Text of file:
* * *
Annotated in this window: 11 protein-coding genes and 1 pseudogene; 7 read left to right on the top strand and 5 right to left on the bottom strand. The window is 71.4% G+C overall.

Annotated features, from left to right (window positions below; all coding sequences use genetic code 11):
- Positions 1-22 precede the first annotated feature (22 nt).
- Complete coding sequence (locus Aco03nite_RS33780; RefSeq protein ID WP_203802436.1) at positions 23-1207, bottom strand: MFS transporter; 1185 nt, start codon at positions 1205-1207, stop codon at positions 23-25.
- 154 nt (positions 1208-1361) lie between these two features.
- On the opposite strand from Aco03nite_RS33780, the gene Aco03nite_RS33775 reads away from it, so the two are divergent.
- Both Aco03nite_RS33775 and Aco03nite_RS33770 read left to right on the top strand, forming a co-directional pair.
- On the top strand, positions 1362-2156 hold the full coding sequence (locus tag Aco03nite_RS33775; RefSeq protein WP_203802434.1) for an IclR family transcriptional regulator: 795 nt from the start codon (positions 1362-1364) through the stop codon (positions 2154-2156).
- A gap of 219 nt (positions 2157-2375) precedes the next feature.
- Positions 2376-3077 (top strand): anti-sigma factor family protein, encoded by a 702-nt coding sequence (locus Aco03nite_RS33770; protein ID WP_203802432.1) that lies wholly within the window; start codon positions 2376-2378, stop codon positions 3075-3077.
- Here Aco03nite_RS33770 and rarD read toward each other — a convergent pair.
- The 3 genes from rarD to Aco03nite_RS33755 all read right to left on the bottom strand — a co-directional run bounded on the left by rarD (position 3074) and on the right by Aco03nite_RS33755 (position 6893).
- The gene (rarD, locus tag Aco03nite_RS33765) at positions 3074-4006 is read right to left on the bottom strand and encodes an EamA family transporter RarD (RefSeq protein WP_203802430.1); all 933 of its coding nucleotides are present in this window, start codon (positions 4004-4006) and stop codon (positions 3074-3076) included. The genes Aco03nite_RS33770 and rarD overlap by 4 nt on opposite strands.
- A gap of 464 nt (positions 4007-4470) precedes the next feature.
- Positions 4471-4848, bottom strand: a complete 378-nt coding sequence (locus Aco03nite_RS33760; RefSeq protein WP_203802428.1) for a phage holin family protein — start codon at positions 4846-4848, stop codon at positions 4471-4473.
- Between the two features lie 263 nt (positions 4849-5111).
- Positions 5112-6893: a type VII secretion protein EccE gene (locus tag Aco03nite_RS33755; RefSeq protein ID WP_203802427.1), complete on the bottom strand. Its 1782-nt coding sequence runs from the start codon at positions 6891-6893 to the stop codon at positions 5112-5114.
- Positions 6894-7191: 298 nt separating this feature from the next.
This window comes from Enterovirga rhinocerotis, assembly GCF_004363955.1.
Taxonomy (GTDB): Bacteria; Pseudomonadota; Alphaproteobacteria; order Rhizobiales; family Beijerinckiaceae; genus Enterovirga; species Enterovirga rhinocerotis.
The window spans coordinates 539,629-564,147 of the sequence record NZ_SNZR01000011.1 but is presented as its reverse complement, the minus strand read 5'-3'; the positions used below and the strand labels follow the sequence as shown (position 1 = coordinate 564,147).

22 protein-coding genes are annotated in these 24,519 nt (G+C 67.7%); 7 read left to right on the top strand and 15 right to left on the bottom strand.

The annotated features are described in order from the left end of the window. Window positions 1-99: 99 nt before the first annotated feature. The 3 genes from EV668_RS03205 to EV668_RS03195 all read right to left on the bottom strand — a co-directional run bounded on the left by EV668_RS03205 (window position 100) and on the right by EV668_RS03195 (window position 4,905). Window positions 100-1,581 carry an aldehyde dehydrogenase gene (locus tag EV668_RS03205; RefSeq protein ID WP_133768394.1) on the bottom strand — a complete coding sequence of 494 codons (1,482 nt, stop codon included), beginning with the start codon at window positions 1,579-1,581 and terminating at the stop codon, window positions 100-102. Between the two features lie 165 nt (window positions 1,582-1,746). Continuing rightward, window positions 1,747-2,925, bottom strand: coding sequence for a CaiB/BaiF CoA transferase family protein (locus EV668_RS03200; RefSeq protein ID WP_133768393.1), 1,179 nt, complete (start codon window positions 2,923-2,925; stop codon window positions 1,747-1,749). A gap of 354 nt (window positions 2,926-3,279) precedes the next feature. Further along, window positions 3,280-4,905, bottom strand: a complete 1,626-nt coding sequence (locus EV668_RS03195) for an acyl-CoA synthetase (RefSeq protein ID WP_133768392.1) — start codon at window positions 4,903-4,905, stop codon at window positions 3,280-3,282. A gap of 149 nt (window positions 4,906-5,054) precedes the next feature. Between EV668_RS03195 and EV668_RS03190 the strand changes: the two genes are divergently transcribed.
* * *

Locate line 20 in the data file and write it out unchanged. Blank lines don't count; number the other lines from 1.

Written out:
Taxonomy (GTDB): Bacteria; Pseudomonadota; Alphaproteobacteria; order Rhizobiales; family Beijerinckiaceae; genus Enterovirga; species Enterovirga rhinocerotis.